...a Sheriff's posse of 1,200 men in Bisbee and 1,000 men in Douglas, all loyal Americans, [had formed] for the purpose of arresting on the charges of vagrancy, treason, and of being disturbers of the peace of Cochise County all those strange men who have congregated here from other parts and sections for the purpose of harassing and intimidating all men who desire to pursue their daily toil.
A similar notice was posted throughout the town on fence posts, telephone poles and walls.
At 4:00 a.m., July 12, 1917, the 2,200 deputies dispersed through the town of Bisbee and took up their planned positions. Each wore a white armband for identification, and carried a list of the men on strike. At 6:30 a.m., the deputies moved through town and arrested every man on their list, as well as any man who refused to work in the mines. Several men who owned local grocery stores were also arrested. In the process, the deputies took cash from the registers and all the goods they could carry. They arrested many male citizens of the town, seemingly at random, and anyone who had voiced support for the strike or the IWW. Two men died: one was a deputy shot by a miner he had tried to arrest, and the other was the miner (shot dead by three other deputies moments later).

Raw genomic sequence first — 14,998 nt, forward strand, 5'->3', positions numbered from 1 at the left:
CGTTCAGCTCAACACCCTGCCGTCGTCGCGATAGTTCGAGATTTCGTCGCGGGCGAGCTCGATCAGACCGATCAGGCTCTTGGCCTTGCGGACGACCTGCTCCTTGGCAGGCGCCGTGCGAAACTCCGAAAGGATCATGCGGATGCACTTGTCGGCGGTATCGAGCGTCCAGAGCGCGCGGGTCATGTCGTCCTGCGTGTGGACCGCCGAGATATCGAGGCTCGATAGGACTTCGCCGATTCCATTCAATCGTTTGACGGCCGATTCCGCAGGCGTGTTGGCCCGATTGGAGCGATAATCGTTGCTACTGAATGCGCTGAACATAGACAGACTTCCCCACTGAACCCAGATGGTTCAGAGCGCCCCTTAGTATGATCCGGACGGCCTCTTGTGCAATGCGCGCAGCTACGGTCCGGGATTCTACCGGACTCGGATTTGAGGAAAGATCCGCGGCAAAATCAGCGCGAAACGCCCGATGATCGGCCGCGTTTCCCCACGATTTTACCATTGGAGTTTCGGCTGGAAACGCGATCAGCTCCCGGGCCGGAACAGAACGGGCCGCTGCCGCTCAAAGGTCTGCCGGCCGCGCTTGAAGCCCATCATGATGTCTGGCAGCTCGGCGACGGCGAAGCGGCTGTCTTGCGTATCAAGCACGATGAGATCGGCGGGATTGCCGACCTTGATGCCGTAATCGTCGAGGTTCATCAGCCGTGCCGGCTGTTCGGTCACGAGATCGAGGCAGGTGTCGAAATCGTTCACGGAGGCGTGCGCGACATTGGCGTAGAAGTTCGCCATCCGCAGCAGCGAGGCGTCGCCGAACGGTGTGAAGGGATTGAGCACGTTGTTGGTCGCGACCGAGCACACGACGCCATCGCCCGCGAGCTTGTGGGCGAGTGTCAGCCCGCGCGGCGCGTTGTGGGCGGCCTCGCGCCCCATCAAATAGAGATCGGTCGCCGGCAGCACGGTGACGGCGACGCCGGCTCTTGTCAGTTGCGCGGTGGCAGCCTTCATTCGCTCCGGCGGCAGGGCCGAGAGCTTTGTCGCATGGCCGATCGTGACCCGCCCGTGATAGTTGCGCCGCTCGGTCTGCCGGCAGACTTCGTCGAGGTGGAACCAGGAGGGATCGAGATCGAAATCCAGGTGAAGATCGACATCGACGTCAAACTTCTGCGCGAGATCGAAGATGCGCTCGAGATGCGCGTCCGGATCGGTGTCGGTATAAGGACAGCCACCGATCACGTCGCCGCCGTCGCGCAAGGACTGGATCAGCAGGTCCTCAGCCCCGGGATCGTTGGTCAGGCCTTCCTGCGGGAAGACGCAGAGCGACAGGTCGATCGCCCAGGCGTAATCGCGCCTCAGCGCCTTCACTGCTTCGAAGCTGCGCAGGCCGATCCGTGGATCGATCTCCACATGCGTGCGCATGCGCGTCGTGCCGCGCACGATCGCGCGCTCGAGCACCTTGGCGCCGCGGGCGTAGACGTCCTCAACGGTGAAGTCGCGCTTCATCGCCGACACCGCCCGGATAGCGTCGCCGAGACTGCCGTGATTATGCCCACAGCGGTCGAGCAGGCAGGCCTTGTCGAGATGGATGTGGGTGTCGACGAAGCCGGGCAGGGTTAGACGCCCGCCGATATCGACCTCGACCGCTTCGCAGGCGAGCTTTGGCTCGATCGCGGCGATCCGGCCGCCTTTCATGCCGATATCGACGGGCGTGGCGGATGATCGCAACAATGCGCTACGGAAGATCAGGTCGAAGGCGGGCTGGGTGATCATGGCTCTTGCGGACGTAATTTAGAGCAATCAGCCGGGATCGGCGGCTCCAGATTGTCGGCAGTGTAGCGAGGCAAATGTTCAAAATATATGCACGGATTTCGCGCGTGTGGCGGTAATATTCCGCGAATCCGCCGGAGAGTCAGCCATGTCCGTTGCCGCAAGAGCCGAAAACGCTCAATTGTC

At 7:30 a.m., the 2,000 arrested men were assembled in front of the Bisbee Post Office and marched two miles (3 km) to Warren Ballpark. Sheriff Wheeler oversaw the march from a car outfitted with a loaded Marlin 7.62 mm belt-fed machine gun. At the baseball field, the arrestees were told that if they denounced the IWW and went back to work, they would be freed. Only men who were not IWW members or organizers were given this choice. About 700 men agreed to these terms, while the rest sang, jeered or shouted profanities.
At 11:00 a.m., the El Paso and Southwestern Railroad brought 23 cattle cars to Bisbee. The posse deputies forced the remaining 1,286 arrestees at gunpoint to board the cars, many of which had more than three inches (76 mm) of manure on the floor. Although temperatures were in the mid-90s Fahrenheit, (mid-30s Celsius), no water had been provided to the men since the arrests began at dawn.